The topic of Sports Vision is one which is fairly unknown amongst not only the general public but even in optometric and ophthalmological circles. The first impression one might get when the term “sports vision” is used is one of sitting comfortably with a the television screen clearly in sight and a large array of snacks and other refreshments within ones grasp. The experience of then viewing your favourite sports star or team perform well would be a pleasant one which would make the “sports vision” or maybe “sports viewing” session worth enjoying regularly.
The truth is that Sports Vision has to do with vision, more specifically visual skills involved in performing visual tasks while participating in sport. Thus it is important for sportsman and sportswoman and not that important to spectators. As we all know, the variety of skills required in different sports are endless but there are some basic skills that most sports would require. Every single sport would have a specific ideal visual skill set and Sports Vision Optometry identifies these required visual skills and then develops a training program to either improves these skills if they exist in the sportsperson or develop the skills if absent. The theory is that visually skilled sportspeople are better sportspeople, and it makes sense.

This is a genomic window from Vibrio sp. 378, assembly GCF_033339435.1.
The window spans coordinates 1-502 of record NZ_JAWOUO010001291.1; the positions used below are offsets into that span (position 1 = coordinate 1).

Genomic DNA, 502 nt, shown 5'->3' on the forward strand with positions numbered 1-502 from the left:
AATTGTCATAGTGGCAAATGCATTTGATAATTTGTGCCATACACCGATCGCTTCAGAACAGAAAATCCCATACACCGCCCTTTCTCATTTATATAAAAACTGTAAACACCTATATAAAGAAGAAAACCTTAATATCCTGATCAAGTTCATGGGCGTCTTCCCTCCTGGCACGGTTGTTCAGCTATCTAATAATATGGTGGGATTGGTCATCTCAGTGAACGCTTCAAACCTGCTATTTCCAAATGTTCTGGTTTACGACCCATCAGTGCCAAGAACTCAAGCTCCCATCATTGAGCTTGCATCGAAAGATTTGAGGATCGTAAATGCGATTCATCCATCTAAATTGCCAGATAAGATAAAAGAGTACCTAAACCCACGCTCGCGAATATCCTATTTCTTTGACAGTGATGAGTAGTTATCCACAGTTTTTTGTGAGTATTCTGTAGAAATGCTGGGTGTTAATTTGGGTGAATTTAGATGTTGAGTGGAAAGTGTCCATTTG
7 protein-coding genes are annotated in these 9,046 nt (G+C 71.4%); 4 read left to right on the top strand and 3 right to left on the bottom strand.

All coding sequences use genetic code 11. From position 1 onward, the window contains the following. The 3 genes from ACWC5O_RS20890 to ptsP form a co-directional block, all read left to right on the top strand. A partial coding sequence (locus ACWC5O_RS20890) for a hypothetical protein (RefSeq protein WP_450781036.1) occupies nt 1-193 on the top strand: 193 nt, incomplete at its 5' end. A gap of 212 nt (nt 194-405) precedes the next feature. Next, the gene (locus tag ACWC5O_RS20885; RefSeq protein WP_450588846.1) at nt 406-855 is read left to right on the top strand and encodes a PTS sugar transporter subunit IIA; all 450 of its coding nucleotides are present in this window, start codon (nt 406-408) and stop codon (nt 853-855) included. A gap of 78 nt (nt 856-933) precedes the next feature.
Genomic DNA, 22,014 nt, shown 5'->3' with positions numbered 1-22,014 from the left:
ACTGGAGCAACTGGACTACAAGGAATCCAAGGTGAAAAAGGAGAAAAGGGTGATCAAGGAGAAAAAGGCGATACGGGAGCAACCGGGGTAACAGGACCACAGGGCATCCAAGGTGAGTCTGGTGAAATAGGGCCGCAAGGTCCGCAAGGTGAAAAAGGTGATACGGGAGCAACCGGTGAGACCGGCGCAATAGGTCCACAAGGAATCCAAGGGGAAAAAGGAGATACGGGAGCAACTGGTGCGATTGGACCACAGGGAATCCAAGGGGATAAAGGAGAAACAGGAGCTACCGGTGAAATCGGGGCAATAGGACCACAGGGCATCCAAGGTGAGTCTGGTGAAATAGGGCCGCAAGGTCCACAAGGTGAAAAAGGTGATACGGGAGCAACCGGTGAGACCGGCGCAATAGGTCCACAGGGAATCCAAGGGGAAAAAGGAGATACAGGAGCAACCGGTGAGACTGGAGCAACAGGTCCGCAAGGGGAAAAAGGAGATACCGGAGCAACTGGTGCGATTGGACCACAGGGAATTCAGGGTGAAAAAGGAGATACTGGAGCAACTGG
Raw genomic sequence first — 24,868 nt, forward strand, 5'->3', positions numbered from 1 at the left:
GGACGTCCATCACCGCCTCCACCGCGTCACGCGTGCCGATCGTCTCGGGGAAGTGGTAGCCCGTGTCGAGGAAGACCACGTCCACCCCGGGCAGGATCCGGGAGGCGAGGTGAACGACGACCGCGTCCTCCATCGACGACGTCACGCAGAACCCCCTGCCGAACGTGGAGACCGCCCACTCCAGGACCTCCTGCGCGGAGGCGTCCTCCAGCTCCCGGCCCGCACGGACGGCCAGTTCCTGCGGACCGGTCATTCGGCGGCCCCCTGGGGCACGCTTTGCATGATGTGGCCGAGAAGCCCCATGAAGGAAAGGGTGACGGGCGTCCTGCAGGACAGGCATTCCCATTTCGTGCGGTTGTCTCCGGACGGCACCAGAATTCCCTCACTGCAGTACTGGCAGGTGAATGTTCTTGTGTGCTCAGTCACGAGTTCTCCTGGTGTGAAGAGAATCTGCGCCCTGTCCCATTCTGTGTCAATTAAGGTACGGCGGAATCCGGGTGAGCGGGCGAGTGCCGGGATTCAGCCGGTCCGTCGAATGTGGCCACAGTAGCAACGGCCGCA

Apart from looking at visual skills and developing them Sports Vision is also about protecting the eyes from injuries while playing sports. This would include protective eyewear and headgear to avoid damage to the eye when things get rough. Luckily a soccer ball is large and not too hard, so we should be fine during the 2010 Soccer World Cup. Other sports may carry more risk. A good example is formula 1 driver Felipe Massa who got hit by a flying coil spring from another car while driving his Ferrari at high speed, fortunately his helmet took the brunt of the force and he has made a full recovery. There were concerns early on about his racing career possibly ending as a result of this traumatic injury. Luckily he is still racing thanks to the protection provided by his helmet.
If you are serious about your sport and think you need your visual skills assessed you can book an appointment for a normal eye examination first. All the basic visual tests will be assessed and discussed at this time. Your optometrist can assist in fitting contact lenses for better vision and also might help with recommendations regarding protective eyewear. Many sunglass manufacturers have product designed specifically with sport in mind and these products generally perform better than ordinary generic product available from sunglass stores. For a more serious sports specific assessments and skills training program one will require the facilities of a sports vision clinic. We are fortunate to be in the vicinity of the University of Johannesburg who has a Sports Vision Clinic and trained professionals available.
Humans have enjoyed sport for centuries and will continue doing so into the foreseeable future. Sports Vision is exciting, rewarding and here to stay.